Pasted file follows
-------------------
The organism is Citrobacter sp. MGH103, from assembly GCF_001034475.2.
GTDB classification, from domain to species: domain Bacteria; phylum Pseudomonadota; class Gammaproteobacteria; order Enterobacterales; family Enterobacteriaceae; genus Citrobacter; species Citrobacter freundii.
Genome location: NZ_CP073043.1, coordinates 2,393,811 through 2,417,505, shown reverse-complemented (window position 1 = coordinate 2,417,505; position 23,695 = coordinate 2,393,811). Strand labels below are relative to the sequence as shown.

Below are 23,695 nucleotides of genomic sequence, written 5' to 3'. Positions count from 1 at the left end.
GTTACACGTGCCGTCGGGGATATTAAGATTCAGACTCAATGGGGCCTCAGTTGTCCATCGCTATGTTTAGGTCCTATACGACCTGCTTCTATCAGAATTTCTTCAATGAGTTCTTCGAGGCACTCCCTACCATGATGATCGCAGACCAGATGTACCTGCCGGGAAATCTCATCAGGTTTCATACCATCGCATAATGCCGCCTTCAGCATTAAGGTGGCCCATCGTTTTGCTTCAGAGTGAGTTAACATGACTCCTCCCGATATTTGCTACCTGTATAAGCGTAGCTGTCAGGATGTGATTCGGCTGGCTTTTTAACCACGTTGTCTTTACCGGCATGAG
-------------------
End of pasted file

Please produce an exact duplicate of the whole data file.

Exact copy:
The organism is Citrobacter sp. MGH103, from assembly GCF_001034475.2.
GTDB classification, from domain to species: domain Bacteria; phylum Pseudomonadota; class Gammaproteobacteria; order Enterobacterales; family Enterobacteriaceae; genus Citrobacter; species Citrobacter freundii.
Genome location: NZ_CP073043.1, coordinates 2,393,811 through 2,417,505, shown reverse-complemented (window position 1 = coordinate 2,417,505; position 23,695 = coordinate 2,393,811). Strand labels below are relative to the sequence as shown.

Below are 23,695 nucleotides of genomic sequence, written 5' to 3'. Positions count from 1 at the left end.
GTTACACGTGCCGTCGGGGATATTAAGATTCAGACTCAATGGGGCCTCAGTTGTCCATCGCTATGTTTAGGTCCTATACGACCTGCTTCTATCAGAATTTCTTCAATGAGTTCTTCGAGGCACTCCCTACCATGATGATCGCAGACCAGATGTACCTGCCGGGAAATCTCATCAGGTTTCATACCATCGCATAATGCCGCCTTCAGCATTAAGGTGGCCCATCGTTTTGCTTCAGAGTGAGTTAACATGACTCCTCCCGATATTTGCTACCTGTATAAGCGTAGCTGTCAGGATGTGATTCGGCTGGCTTTTTAACCACGTTGTCTTTACCGGCATGAG